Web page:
(3) If the fixed-term agreement of an employee to whom subsection (1)(a)(i) applies is followed by permanent employment with the same employer, the employee—

    • (a) becomes entitled to paid annual holidays at the end of 12 months’ continuous employment (including the period of that fixed-term agreement) under section 16; but

    • (b) the amount of the holiday pay that the employee is entitled to be paid for the holidays is reduced by the amount that the employee has already received under subsection (1).

    (4) If an employer has incorrectly paid annual holiday pay with an employee’s pay in circumstances where subsection (1) does not apply and the employee’s employment has continued for 12 months or more, then, despite those payments, the employee becomes entitled to annual holidays in accordance with section 16 and paid in accordance with this subpart.

    Section 28(1)(a)(ii): amended, on 1 April 2007, by section 42.

    Section 28(1)(d): amended, on 1 April 2007, by section 42.

Portion of annual holidays may be paid out

  • Heading: inserted, on 1 April 2011, by section 10 of the Holidays Amendment Act 2010 (2010 No 126).

28A Employee may request portion of annual holidays be paid out
  • (1) An employee may request that his or her employer pay out a portion of the employee's entitlement to annual holidays.

    (2) A request under subsection (1)—

    • (a) must be in writing; and

    • (b) may be made on 1 or more separate occasions until a maximum of 1 week of the employee's annual holidays is paid out in each entitlement year.

    (3) If an employee makes a request under subsection (1), an employer must—

    • (a) consider the request within a reasonable time; and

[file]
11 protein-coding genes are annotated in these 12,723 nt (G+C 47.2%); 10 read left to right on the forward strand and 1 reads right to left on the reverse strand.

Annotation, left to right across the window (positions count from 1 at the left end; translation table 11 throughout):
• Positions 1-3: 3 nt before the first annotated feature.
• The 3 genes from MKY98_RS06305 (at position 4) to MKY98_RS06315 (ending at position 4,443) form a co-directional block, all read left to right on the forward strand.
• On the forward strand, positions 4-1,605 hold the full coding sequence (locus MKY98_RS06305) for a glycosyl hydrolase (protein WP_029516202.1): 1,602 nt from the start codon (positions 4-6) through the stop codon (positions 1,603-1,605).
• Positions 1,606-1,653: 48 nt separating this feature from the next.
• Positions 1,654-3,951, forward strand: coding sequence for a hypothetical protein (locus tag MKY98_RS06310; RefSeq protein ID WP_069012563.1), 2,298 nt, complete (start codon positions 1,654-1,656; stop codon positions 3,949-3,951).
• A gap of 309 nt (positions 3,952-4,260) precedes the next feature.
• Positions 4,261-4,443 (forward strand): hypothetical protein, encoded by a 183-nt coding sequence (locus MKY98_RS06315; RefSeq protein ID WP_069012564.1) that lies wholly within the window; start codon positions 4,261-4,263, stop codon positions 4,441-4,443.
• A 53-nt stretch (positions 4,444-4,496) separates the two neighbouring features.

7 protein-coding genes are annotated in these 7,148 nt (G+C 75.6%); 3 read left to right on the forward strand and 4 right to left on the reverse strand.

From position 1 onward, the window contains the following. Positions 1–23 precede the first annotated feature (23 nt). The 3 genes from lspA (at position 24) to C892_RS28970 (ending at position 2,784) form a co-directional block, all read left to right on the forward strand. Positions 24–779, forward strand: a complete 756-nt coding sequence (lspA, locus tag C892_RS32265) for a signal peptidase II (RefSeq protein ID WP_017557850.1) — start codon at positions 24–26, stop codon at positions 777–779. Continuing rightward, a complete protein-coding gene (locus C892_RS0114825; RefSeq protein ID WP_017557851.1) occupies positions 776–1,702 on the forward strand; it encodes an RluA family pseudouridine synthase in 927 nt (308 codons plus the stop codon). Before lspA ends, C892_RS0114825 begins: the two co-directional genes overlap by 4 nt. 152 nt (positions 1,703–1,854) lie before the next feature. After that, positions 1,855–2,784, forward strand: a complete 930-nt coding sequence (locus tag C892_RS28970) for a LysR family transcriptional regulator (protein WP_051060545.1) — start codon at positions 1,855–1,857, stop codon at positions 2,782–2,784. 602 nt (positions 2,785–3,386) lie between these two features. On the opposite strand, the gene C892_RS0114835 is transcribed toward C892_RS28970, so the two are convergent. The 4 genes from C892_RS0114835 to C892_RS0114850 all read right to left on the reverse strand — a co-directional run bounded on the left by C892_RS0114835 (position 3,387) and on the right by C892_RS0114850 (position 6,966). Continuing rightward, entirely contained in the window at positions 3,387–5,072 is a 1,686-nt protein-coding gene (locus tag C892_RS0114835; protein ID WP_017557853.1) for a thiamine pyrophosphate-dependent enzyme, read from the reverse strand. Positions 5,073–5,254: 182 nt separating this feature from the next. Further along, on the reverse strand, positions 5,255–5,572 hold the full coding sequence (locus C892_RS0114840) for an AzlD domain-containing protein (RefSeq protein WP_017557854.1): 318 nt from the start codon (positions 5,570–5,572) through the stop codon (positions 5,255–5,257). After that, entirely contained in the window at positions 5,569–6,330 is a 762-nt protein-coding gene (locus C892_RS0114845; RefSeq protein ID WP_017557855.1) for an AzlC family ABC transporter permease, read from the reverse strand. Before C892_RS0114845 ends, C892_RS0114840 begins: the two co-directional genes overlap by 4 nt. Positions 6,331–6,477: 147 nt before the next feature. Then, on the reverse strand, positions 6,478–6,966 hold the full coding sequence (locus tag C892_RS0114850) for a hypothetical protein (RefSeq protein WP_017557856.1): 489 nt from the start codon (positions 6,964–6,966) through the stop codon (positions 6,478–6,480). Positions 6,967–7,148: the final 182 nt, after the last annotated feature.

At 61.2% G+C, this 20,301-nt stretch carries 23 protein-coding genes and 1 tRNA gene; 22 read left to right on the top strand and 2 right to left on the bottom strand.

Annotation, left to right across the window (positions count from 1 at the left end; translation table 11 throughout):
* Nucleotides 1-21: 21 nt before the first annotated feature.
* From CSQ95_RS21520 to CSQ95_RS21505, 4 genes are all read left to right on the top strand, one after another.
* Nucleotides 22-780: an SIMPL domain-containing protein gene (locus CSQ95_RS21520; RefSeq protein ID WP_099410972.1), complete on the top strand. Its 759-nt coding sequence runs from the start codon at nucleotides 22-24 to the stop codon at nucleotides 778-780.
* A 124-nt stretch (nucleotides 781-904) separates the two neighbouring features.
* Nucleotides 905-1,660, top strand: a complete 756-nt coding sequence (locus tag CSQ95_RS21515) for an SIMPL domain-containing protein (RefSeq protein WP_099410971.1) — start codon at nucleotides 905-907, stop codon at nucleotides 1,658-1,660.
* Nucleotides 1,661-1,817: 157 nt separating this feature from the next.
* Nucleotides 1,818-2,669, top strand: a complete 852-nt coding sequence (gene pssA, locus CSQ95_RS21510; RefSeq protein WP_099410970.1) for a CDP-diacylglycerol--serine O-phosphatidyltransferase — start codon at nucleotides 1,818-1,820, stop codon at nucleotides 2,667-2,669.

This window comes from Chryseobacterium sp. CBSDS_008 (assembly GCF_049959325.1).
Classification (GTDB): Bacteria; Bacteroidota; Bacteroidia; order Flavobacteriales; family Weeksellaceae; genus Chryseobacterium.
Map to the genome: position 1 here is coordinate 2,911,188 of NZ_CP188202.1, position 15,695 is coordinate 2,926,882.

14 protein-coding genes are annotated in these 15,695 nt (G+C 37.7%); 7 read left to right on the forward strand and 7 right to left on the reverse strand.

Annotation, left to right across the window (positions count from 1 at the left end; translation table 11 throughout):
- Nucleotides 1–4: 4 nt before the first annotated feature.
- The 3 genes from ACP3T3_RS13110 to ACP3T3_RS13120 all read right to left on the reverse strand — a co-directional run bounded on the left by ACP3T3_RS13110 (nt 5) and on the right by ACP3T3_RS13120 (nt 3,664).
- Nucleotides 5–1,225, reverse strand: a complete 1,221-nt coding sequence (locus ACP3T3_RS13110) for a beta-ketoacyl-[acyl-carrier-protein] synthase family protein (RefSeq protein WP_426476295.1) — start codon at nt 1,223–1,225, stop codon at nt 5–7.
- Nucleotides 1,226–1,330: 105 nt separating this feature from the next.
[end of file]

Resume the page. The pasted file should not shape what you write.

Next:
• (b) advise the employee in writing as to whether the employer agrees to the request; and

    • (c) if the employer agrees to the request, comply with section 28B.

    (4) An employer—

    • (a) may decline an employee's request; and

    • (b) is not required to provide the employee with a reason for declining the request.

    (5) In this section, entitlement year

    • (a) means a period of 12 months continuous employment beginning on the anniversary of the employee's employment; and

    • (b) includes a period of 12 months continuous employment described in section 16(2).

    Section 28A: inserted, on 1 April 2011, by section 10 of the Holidays Amendment Act 2010 (2010 No 126).

28B Payment for annual holidays paid out
  • (1) If an employer agrees to pay out a portion of the employee's annual holidays under section 28A(3)(c), the employer must pay the employee for that portion—

    • (b) as soon as practicable after the employer has agreed to the employee's request under that provision.

    (2) If an employer has incorrectly paid out a portion of the employee's annual holidays where the employee did not make a request for the payment, the employee's entitlement to take the portion of annual holidays concerned remains in force as if the payment had not been made.

    Section 28B: inserted, on 1 April 2011, by section 10 of the Holidays Amendment Act 2010 (2010 No 126).

28C Requirement to request payout prohibited
  • (1) A requirement that an employee must make a request under section 28A for a portion of his or her annual holidays entitlement to be paid out must not be a term or condition of the employee's employment (whether contained in an employment agreement or otherwise).

    (2) Despite subsection (1), an employment agreement may set out the process for making a request under section 28A.

    Section 28C: inserted, on 1 April 2011, by section 10 of the Holidays Amendment Act 2010 (2010 No 126).

28D Requirement to make payout prohibited
  • A requirement for an employer to pay out a portion of an employee's entitlement to annual holidays must not be—

    • (a) a term or condition of the employee's employment (whether contained in a written employment agreement or otherwise); or